Novel approaches bring us one step closer to breakthroughs in conducting biomedical research.

Investing in the future of scientific leadership

Dr. Yasmine Belkaid at the 2019 FNIH Award Ceremony.


One of the many ways the FNIH accelerates progress is through investment in the creativity of exceptional scientists. The organization bestows three prizes each year to recognize outstanding partners and contributors to advancing biomedical research.

Lurie Prize in Biomedical Sciences

The Lurie Prize in Biomedical Sciences is an annual prize made possible by a gift from philanthropist Ms. Ann Lurie, recognizing outstanding achievements made by a promising young scientist. In May, the FNIH honored Yasmine Belkaid, Ph.D., of the National Institute of Allergy and Infectious Diseases (NIAID) for revolutionizing our understanding of microbes in the gut and skin.

Dr. Belkaid’s groundbreaking work has shed light on the interaction between the microbiome and the immune system, as well as the crucial implications of this interaction for human health. Her research is focused on using microbes to develop novel strategies to prevent and treat diseases such as psoriasis, Crohn’s disease, allergies and autoimmune diseases. By transforming the understanding of the microbiome’s critical function in human health, Dr. Belkaid’s research paves the way for yet further breakthroughs in disease diagnostics and management.

Trailblazer Prize for Clinician-Scientists

The Trailblazer Prize was established in 2018 to highlight the essential role of early career clinician-scientists in spurring innovation in patient care.

In October, Dr. James Kochenderfer of NCI was announced as the prize winner for pioneering the development of immunotherapies that leverage chimeric antigen receptor (CAR) T-cells to treat blood cancers. His work led to the first approval by the FDA of a CAR T-cell therapy for lymphoma. He also headed the first clinical trials focused on a specific antigen for the treatment of multiple myeloma. Dr. Kochenderfer’s work is a premier example of how clinical science has the potential to create life-saving breakthroughs in the treatment of cancer.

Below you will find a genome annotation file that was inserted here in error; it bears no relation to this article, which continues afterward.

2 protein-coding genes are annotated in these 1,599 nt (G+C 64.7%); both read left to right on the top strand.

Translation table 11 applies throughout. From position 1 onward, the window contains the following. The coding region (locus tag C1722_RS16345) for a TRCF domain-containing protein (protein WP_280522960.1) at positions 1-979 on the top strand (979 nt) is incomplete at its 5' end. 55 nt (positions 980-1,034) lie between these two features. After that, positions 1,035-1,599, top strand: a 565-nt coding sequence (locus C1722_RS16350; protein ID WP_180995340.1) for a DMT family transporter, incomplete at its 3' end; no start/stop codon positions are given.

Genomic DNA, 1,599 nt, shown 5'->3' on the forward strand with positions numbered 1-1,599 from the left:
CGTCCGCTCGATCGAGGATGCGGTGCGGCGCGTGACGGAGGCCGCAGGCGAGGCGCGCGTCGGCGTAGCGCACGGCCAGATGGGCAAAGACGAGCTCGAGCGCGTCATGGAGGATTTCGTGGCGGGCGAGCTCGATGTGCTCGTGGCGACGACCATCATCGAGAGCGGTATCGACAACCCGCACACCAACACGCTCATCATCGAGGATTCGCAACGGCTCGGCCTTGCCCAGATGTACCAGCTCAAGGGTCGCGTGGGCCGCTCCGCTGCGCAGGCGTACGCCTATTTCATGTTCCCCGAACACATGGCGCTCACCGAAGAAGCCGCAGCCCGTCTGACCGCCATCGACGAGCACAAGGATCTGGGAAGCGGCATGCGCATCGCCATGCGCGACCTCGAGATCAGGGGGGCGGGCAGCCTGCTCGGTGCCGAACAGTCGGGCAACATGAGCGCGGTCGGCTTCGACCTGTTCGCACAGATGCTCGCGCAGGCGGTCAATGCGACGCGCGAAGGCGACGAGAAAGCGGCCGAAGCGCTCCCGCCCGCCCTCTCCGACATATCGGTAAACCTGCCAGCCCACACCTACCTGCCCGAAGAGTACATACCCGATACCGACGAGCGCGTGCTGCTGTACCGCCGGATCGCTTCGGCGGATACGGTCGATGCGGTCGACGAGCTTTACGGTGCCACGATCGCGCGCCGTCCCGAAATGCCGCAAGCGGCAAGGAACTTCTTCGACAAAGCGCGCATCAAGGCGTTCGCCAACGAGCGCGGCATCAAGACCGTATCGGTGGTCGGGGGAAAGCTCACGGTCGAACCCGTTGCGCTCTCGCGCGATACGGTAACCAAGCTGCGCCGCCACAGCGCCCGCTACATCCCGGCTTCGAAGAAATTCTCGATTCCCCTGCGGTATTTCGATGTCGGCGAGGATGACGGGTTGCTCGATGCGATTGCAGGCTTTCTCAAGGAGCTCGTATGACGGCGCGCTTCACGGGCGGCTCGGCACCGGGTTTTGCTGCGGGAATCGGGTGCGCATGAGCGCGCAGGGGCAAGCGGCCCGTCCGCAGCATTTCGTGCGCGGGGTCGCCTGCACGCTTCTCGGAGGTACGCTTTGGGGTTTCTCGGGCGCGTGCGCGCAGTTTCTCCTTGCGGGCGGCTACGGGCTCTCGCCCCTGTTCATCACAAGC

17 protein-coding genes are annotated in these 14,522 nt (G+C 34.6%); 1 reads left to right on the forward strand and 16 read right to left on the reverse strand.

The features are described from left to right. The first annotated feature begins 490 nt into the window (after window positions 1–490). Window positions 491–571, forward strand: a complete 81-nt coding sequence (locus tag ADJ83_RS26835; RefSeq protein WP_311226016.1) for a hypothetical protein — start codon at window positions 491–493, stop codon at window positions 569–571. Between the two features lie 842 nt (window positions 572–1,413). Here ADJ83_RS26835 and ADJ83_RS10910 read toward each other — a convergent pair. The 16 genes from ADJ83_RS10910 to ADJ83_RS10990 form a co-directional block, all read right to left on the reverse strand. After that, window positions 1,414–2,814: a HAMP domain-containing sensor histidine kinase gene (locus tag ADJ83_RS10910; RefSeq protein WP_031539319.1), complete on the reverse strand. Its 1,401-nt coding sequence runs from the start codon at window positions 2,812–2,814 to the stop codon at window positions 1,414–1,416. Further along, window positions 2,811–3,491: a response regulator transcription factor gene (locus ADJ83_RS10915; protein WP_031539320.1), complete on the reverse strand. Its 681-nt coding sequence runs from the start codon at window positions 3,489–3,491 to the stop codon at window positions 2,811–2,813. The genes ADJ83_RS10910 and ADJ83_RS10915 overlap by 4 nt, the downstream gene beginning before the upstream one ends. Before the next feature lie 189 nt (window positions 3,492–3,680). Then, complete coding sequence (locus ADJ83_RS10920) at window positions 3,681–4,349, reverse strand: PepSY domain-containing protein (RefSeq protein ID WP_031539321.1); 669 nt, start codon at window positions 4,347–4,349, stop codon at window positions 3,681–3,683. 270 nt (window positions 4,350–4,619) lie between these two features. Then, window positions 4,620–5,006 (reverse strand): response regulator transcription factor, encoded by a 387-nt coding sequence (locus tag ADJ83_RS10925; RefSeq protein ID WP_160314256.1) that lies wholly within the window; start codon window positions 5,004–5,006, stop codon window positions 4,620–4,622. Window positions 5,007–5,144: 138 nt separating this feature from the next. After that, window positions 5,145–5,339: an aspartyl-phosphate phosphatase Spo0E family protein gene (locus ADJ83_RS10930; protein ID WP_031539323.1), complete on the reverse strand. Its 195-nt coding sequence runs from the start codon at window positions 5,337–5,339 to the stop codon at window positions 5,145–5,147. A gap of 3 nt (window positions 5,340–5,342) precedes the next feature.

Funding for the Trailblazer Prize is provided by the Gallin Fund at the FNIH.

Charles A. Sanders, M.D., Partnership Award

Each year, the FNIH bestows the Charles A. Sanders, M.D., Partnership Award to recognize people and/or organizations that have made significant contributions to the organization’s efforts to build, implement and nurture public-private partnerships in support of the mission of the NIH. In 2019, the FNIH proudly honored the Doris Duke Charitable Foundation and Jane Sayer, Ph.D., for their steadfast support of NIH training and awards programs to foster the research community and for their ongoing work to further the Foundation’s mission.

Funding for the Charles A. Sanders, M.D., Partnership Award is provided by the Charles A. Sanders Legacy Fund of the FNIH.

Trailblazer Prize finalists Ami S. Bhatt, M.D., Ph.D.; James Kochenderfer, M.D.; Evan Macosko, M.D., Ph.D.; and Giovanni Traverso, M.B., B.Chir, Ph.D. at the FNIH Annual Fall Board Dinner.

Convening leaders to chart the path to progress

Next-generation breakthrough therapies require the construction of diverse alliances to identify the best ways to treat and serve patients worldwide. The FNIH specializes in convening key stakeholders from wide-ranging sectors to identify and tackle scientific challenges and knowledge gaps to propel research forward.

As one example, in September, the FNIH hosted the 11th International Forum on Rheumatoid Arthritis (RA): Pathogenesis and Emerging Therapeutic Strategies, or IFRA 2019. The meeting brought together major scientific leaders from industry and academia in Asia, Europe and the United States, including NIH Director Dr. Francis Collins. The group represented a global consortium with a shared collective goal of accelerating discovery and innovation in RA.

A chief outcome of the meeting was laying the foundation for a future International RA Collaborative Network building on the work of existing initiatives, such as the Accelerating Medicines Partnership for RA and lupus, to foster transformative studies and facilitate international collaboration. An article published in the Annals of the Rheumatic Diseases lays out the session’s overarching themes and provides a vision for the path forward.